Milo Yiannopoulos at Breitbart, recently found himself privy to a mailing group called Gaming Journalism Professionals, or GameJournoPros. The purpose of this group seems to be to create a unified message for the involved journalists to then report independently on their respective outlets.
It seems that this has confirmed a lot of people’s suspicions, as no one can doubt that 15 or more articles calling for “The End of Gamers” released within 48 hours of each other. That was the event that started the #GamerGate moniker that the movement has come to be known as.
What Milo directs us to are discussions in the GameJournoPros mailing list regarding the Zoe Quinn scandal and the reactions some journalists had to it – where they wanted the message to go and what they wanted it to be.
One such member of GameJounroPros that is mentioned is Kyle Orland, a senior editor at Ars Technica. In an email he wrote “I don’t want to in essence reward the jerks doing this by giving their ‘issue’ any attention at all … I’m not even going to give bullshit ‘journalism ethics’ excuse for these attacks the time of day. Even if there is any merit to those accusations, the sickening facts of these attacks easily overwhelms it.” That clearly indicates an effort to quiet one side of an issue and push an agenda. As well as refusing to recognize the possible issue of ethics. Instead, he hopes to turn the issue into something else and drown out an criticism of ethics.
Orland had more to say though: “I would LOVE to use my platform to reproach this kind of behavior… but that would go against Quinn’s valid and understandable desire not to have this personal matter publicized by the media… Maybe we should just stick to Twitter to boost the signal on this one, rather than our ‘front pages.'”
“Maybe we should get a public letter of support going around decrying these kinds of personal attacks, signed by as many sympathetic journalists/developers as we can. Maybe we should just use this as an excuse to give more attention to her work… I know I’ve been meaning to review Depression Quest since its Steam release.”
Regardless of the fact that Orland seems to be pushing an agenda and silencing one side of the issue, the most appalling part seems to be that he doesn’t even really know what he is defending. He admits right there he hasn’t looked at Depression Quest critically since it was released on Steam. The only inference one could make from there is that it had something to do with her character or another personal relationship. He also mentioned a letter signed by journalists/developers. That email was on Aug 19, the letter came out almost two weeks later from a developer named Andreas Zecher. We cannot speculate if there is any connection.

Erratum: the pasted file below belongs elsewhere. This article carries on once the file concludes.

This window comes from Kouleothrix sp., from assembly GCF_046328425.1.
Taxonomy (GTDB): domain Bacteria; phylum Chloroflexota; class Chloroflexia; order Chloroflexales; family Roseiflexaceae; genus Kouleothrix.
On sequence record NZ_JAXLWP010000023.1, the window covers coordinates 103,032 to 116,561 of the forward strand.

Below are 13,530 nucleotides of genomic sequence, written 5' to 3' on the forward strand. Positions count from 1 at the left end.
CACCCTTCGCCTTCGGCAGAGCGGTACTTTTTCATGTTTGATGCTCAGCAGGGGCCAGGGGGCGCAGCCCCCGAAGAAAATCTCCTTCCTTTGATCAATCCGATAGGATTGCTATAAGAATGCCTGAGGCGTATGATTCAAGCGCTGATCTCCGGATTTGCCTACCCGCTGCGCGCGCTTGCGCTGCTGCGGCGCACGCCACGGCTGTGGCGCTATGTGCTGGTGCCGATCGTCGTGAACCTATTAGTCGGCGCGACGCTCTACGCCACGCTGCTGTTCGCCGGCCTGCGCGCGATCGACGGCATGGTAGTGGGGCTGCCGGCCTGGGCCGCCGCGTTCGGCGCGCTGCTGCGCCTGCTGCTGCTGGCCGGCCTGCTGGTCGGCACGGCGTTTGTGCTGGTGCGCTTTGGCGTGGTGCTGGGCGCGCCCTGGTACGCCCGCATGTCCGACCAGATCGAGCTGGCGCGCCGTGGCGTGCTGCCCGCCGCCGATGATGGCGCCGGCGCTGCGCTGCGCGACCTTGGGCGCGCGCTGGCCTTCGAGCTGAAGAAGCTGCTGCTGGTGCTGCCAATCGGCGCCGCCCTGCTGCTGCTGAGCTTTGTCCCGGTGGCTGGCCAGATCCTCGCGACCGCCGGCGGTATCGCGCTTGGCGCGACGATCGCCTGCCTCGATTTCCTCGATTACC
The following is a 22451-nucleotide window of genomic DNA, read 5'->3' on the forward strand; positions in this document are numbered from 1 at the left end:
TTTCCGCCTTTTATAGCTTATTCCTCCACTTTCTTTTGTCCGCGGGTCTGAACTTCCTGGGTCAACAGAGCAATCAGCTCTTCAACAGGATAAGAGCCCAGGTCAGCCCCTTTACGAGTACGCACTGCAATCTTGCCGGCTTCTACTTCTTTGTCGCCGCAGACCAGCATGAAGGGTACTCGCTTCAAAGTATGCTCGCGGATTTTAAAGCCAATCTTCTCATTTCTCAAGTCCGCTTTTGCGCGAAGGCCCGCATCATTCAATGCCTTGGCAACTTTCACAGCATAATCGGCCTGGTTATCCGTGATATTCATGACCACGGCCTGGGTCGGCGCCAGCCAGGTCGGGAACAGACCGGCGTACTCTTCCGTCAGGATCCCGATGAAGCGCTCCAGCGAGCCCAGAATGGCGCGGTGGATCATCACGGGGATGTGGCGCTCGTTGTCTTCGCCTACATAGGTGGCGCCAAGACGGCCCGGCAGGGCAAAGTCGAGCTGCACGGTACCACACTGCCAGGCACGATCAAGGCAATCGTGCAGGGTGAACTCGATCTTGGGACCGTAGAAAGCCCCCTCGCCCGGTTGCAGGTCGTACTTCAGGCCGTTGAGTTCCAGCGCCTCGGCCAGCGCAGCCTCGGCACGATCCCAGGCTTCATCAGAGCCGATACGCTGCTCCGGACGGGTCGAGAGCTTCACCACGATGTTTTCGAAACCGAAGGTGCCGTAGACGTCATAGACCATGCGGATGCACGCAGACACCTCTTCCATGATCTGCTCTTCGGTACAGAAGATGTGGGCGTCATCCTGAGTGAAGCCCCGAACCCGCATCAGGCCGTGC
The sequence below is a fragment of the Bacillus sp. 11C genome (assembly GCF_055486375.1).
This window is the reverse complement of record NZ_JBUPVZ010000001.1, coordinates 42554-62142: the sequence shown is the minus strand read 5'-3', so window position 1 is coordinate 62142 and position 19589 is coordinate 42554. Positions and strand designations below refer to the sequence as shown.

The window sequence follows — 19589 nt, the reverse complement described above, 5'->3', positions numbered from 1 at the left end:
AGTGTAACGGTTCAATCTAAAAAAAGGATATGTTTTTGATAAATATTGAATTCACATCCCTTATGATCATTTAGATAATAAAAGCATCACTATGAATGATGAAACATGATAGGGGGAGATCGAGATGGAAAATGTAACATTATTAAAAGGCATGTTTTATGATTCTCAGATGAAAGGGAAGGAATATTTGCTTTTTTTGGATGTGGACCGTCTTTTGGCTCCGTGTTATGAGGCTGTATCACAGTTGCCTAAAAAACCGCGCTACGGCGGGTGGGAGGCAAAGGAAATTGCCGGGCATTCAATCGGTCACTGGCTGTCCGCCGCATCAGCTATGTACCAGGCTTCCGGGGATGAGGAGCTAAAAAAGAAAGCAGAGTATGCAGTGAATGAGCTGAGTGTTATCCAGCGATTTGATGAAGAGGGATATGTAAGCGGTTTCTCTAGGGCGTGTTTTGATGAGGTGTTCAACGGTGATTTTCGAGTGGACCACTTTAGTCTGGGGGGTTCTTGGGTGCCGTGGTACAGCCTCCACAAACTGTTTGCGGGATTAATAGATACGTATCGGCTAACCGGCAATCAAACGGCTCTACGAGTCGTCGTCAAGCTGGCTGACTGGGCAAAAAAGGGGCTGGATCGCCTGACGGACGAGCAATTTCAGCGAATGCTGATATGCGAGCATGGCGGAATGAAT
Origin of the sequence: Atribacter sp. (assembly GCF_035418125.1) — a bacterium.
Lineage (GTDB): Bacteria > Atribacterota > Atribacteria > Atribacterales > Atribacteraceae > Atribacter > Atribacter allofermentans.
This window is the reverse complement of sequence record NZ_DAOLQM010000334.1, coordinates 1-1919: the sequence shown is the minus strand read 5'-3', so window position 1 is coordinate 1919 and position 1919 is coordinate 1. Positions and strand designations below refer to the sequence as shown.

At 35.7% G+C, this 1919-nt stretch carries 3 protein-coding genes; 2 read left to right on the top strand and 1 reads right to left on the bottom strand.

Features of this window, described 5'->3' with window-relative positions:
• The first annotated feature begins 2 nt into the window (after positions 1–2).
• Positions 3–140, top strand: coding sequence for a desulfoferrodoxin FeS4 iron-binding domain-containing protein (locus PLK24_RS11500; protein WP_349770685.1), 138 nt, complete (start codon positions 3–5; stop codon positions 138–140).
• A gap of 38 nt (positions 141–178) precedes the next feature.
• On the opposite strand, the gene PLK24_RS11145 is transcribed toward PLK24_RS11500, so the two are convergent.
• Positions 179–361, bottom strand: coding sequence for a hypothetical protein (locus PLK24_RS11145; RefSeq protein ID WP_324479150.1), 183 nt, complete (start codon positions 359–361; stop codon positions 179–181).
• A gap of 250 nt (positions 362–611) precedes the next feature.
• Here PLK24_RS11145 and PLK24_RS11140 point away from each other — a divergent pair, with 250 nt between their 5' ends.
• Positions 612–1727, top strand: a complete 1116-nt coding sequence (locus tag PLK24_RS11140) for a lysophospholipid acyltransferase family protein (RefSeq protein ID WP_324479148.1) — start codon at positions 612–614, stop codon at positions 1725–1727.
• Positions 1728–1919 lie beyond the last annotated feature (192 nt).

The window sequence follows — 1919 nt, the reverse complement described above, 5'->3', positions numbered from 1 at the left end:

Ben Kuchera, an editor at Polygon, shows up to add to the discussion as well. Milo and Breitbart claim that they saw Kuchera repeatedly pressure “other journalists and editors to take down material on their webistes that is critical of Zoe Quinn and to close down debate about her role in the video games industry by removing comments and forum posts by members of the public asking questions about journalistic propriety.”
Censorship again, one of the big reasons that this issue blew up in the first place. Because discussion was stifled literally everywhere, with posts on Reddit being removed and even 4chan threads, people began to question whether there was more going on here.
Jason Schreier shows up as well. However, how involved he was other than to defend Nathan Grayson (one of the journalists who admitted to having a sexual relationship with Zoe Quinn) is unknown. The fact of the matter remains though: he was a part of the mailing list and actively participated in at least this small way.
Milo and Breitbart mention two more names in GameJournoPros: James Fudge, managing editor of GamePolitics.com, and Mike Wehner, a writer for the Daily Dot, The Unofficial Apple Weblog, USA Today, and Yahoo.
Again, their participation in this is unknown as the only piece revealed to us is just above. However, that piece does show Fudge, as seems to be a thread throughout this, urging others to not discuss the issue at all. Again, censorship is playing a huge role here.
What has this revealed overall? Some disturbing information for sure. The journalists named here as a part of GameJournoPros, and there may or may not be more we just don’t know yet, are working together to both silence one side of an issue (criticism of game journalism ethics) and bring attention to the other (harassment and Zoe Quinn’s work).
Just to recap, journalists at these publications have been revealed so far: Kotaku, Polygon, Ars Technica, and GamePolitics.com, as well as freelance journalist who writes for larger outlets not specific to gaming.
Hopefully there aren’t more names and information waiting around on the GameJournoPros list, but one would imagine that in all likelihood there is. Any updates will be made here.